It is possible that the passage is based on Stock’s remaining definition; on an understanding that gender is another word for sex (by supplanting it), which leads to claims that there are multiple sexes since it can easily be imagined that there are multiple gender types (ideas that people might have about their own sexuality). As the passage argues these can change, presumably on an individual basis, and not as some societal view of what sex and gender are, so that someone might consider themself a woman one day and a man the next, or gender fluid as it is called.
However, on the same page (p237) as this passage Faye compares her “complex constellation” with the words now condemned as transphobic, the dictionary definition – ‘Woman, noun, an adult human female’ and goes on to say that “leaving aside the fact that dictionary definitions are a product of a culture and not its arbiter, the definition of ‘woman’ as used here focuses solely on the biological and entirely disregards a point that feminists have largely agreed upon: the idea that being a woman is defined by political experience, how you are treated by others, especially those with power over you.” Another definition.
But all feminists do not define woman as a political experience, or where would be the debate? Being a woman will involve a political experience but a woman is not any sort of experience. To encounter some event, to have some practical contact with or observe some fact, and for this to leave some impression on you, there has to be some prior ‘you’ to begin with, and this ‘you’ may be a man or a woman. Both a man and a woman might have the same political experience but this will not determine their sex. As has also been argued – what political experience, in common with all other women, makes the British Queen a woman?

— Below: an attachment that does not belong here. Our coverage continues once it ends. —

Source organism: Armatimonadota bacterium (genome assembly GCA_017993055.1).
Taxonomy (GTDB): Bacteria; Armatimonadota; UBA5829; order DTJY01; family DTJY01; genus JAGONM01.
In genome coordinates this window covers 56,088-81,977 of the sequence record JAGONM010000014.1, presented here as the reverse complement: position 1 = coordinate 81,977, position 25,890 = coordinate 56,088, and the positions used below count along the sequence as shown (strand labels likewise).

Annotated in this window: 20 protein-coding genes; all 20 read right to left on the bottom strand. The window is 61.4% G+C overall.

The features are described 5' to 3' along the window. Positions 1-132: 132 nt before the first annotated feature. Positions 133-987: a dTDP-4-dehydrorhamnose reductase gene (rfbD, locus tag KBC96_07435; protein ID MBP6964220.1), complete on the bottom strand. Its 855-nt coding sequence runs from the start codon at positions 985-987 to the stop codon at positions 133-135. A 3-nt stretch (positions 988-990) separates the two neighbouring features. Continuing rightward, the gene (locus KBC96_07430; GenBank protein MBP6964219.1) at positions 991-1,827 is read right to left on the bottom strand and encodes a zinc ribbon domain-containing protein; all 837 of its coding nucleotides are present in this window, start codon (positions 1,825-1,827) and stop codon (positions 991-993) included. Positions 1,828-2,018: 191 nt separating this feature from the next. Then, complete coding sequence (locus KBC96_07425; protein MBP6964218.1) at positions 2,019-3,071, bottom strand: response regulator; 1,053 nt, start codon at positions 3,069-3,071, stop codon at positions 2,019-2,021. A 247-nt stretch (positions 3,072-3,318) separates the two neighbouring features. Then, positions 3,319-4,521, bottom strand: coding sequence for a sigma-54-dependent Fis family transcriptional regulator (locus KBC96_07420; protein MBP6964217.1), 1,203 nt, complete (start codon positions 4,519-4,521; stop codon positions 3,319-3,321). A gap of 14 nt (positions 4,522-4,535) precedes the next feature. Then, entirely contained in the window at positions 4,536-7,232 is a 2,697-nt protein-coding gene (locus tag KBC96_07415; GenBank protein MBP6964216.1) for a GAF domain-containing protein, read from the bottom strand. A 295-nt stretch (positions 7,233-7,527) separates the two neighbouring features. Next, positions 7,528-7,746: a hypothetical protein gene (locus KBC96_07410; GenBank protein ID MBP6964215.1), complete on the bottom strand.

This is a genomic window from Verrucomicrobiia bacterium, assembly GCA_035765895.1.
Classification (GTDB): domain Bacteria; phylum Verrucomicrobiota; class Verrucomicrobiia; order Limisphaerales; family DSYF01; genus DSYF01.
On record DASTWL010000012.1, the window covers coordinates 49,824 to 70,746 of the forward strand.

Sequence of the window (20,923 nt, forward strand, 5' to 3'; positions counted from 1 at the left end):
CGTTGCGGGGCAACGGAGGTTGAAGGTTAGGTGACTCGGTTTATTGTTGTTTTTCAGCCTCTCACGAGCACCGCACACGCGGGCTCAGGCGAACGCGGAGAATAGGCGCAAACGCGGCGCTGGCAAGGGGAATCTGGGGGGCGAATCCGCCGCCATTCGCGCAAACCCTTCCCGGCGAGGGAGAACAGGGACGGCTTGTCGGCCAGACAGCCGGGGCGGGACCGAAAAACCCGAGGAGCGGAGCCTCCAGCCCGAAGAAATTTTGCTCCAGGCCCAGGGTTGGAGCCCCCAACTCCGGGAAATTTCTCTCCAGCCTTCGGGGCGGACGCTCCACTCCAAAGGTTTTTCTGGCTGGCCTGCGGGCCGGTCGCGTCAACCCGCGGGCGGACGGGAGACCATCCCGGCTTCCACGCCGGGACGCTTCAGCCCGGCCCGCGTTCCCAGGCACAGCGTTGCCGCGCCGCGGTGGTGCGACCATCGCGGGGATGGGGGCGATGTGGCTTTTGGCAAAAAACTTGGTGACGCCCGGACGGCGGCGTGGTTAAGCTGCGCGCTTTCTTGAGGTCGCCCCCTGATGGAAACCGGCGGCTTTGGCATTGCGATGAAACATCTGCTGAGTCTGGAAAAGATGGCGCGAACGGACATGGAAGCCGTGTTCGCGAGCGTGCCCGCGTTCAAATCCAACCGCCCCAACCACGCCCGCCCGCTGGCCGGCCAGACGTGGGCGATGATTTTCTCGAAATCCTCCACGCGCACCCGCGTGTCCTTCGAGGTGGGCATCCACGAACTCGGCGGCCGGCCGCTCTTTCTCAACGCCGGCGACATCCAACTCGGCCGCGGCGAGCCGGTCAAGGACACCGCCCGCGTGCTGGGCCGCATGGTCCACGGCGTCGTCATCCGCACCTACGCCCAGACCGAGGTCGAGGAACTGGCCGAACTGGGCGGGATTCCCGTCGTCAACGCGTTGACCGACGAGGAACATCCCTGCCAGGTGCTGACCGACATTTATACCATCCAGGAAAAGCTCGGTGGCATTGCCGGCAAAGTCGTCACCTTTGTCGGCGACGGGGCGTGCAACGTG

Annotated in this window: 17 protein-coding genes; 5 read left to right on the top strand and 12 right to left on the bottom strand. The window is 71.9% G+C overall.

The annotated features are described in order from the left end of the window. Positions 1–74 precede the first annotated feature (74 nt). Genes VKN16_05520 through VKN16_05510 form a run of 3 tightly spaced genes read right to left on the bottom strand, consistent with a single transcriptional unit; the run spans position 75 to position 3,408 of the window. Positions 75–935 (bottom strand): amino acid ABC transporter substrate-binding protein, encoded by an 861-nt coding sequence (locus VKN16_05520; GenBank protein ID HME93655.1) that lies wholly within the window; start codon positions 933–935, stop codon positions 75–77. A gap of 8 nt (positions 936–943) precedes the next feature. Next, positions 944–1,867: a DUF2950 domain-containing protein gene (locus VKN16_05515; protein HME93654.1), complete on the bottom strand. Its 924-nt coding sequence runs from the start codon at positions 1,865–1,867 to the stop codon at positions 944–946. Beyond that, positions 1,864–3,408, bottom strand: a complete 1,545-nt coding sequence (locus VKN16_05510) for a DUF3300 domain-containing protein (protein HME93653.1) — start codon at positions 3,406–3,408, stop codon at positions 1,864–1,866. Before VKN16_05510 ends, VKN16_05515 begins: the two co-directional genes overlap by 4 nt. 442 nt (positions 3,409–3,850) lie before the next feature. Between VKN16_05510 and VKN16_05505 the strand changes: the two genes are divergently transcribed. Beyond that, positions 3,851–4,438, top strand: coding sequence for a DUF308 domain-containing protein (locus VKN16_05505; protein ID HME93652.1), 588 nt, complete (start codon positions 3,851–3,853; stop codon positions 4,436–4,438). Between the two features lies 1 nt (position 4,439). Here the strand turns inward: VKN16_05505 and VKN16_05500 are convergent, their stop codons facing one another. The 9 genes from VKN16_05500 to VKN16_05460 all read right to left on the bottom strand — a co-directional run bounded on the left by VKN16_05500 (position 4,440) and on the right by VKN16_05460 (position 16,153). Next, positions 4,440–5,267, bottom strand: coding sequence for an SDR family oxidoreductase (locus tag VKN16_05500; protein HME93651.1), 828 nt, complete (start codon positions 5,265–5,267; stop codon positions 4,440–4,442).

This hardly matters for Faye’s argument because she concludes that “the ‘common sense’ argument of the ‘adult human female’ billboards is specious: there are many ways of legitimately interpreting the brief dictionary definition that would, in fact, include a trans woman as an “adult human female.”
But so much hangs on the word “legitimately” in this sentence. It is hard to avoid the conclusion that such legitimate interpretation involves words meaning what their author chooses them to mean, “neither more nor less”, as one author placed in the words of his character – the real question being whether they are just tools to be mastered.
That there exists an objective biological reality which is real and observable, distinct from social concepts attaching to that biological reality is, for Faye, “an oversimplification.” And in any case, she argues that the “two separate sex categories” can be erased . . . “through medical modification” although, as she has already informed us, such interventions are not necessary for a trans woman to be female.
One problem with this approach is that you can end up ‘proving’ too much: